1917 movie review is here. The epic war film directed, co-written and produced by Sam Mendes has received 10 nominations at the 92nd Academy Awards, including Best Picture, Best Director and Best Original Screenplay.
Starring George MacKay, Dean-Charles Chapman, Mark Strong, Andrew Scott, Richard Madden, Claire Duburcq, Colin Firth and Benedict Cumberbatch, 1917 won the Best Motion Picture – Drama and Best Director at the 77th Golden Globe Awards and bagged nine nominations for the 73rd British Academy Film Awards. So, what makes 1917 so special amongst the epic war sagas we have seen?. Let’s find out in the movie review of 1917. 1917 releases in India on January 17, 2020.
Immediate reaction when the end credits roll
In the rarest of rare occasion, filmmaking craft has been so immersive, deftly thrilling and profoundly magical in its capacity to last forever. Sam Mendes 1917 is a cinematic triumph par excellence and I won’t be surprise if it bags top honors at the 92nd Oscars including the best picture.
The Story of 1917
Based on an account told to Mendes by his paternal grandfather, Alfred Mendes, 1917 is the story of great courage of two young British soldiers, Schofield (George MacKay) and Blake (Dean-Charles Chapman). At the height of the First World War, soon after the German retreat to the Hindenburg Line during Operation Alberich in 1917, Schofield and Blake are given a seemingly impossible mission. In a race against time, they must cross enemy territory and deliver a message that will stop a deadly attack on hundreds of soldiers–Blake’s own brother among them.
1917 movie review
The AMERICAN BEAUTY fame Sam Mendes delivers an unforgettable war beauty. One of the greatest achievement in filmmaking in recent years 1917 by Sam Mendes reestablishes the magic of ‘long single take/extended’ shots
That echoes its undefeated power to hold, behold, entertain and enthrall cinegoers of any generation. It’s the magic of pure basics before the micro/macro approach like the first chord or say ‘pehla sur’ landing on the perfect note and continuing diligently without any break echoing the magical song of the impact of moving pictures on heart, mind, eye and soul with sonic elan.
Right from the word go with the very first frame 1917 is a rare technical marvel that celebrates the power of cinema and underlines the fact that the wizardry of expertise in camera, light and sound can add so much power to a thin plot and make it a long lasting experience.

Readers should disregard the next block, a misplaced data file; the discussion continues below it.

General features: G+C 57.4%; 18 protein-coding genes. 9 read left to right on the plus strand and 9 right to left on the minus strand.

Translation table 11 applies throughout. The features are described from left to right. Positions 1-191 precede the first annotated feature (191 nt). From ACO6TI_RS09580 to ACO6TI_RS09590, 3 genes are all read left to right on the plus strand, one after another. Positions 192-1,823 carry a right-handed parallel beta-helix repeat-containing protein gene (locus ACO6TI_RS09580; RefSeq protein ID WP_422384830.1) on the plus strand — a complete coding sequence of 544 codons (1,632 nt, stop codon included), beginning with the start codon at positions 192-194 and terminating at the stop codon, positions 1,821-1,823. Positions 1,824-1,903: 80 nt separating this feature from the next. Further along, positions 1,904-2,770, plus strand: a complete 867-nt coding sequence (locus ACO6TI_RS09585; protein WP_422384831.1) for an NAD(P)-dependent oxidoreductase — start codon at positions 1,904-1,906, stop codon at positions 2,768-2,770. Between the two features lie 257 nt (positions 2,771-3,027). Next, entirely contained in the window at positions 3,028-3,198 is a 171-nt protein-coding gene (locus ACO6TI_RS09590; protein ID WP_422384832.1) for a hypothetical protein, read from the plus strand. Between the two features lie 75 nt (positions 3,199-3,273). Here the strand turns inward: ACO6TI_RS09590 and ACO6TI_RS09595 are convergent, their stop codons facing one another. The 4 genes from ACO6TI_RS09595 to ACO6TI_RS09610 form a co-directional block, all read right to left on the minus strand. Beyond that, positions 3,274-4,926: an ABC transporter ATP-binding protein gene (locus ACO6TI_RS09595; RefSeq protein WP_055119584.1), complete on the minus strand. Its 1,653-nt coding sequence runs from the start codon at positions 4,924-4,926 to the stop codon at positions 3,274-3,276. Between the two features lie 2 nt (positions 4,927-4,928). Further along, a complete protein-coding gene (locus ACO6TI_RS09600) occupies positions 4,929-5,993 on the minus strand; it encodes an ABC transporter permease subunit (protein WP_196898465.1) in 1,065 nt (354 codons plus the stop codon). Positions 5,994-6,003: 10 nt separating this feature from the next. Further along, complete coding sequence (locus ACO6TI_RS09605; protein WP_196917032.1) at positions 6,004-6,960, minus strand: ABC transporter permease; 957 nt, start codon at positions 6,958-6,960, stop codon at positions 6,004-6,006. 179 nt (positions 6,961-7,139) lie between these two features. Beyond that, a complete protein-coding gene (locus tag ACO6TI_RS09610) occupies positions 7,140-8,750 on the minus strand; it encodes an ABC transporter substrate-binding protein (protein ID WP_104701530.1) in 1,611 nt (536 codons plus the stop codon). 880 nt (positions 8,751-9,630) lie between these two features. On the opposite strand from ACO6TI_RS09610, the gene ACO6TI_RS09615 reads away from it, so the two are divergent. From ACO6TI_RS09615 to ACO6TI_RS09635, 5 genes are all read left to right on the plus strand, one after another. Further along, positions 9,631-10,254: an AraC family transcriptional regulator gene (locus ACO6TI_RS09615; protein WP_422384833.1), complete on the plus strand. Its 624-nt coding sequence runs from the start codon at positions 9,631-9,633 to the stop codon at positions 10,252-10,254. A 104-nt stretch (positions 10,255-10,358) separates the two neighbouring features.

Veterans and war movie aficionados will experience a flashing déjà vu of classic WWI films like THE BIG PARADE, PATHS OF GLORY etc and that works as a bonus.
I don,t remember when I have talked about technical finesse first before speaking about the performances of the main lead in my reviews but the mastery of technicalities and filmmaking in 1917 has motivated me to do so.
Cinematography by Roger Deakins is a master class. Thomas Newman’s score mixes with the proceedings like sugar and milk. Ditto for Mark Taylor, Stuart Wilson (Sound Mixing) and Oliver Tarney, Rachel Tatey (Sound Editing).
The performance are undoubtedly outstandingly convincing to the core both Dean-Charles Chapman and George MacKay win the hearts of the audience.
Solid support comes from Andrew Scott, Colin Firth, Mark Strong, Benedict Cumberbatch, and Richard Madden.
Ironically, this marvelous achievement in filmmaking craft that offers a grand tribute to the ‘long single take/extended’ shots technique in today’s world of cinema that is constantly getting wooed by snappy editing’s, smart graphics, CGI’s etc at one point for a while made me feel like am watching a video game and not actually playing it. This happened because of a thin plot.
1917 is certainly a great cinematic achievement in recent years. Worthy of top honours at Oscars, this rarest of rare triumph in filmmaking by Sam Mendes speaks volumes of excellence in its love for those magical ‘long single take/extended’ shots.
It must be noted that a good ‘long/extended shot’ is a result of continuous rehearsals/retakes of the entire sequence, something like rehearsing your act again and again before going live on theater, but you can still improvisein your next appearance of the same act. Cinema cannot have that luxury, once captured its forever and here it is indeed forever. Kudos.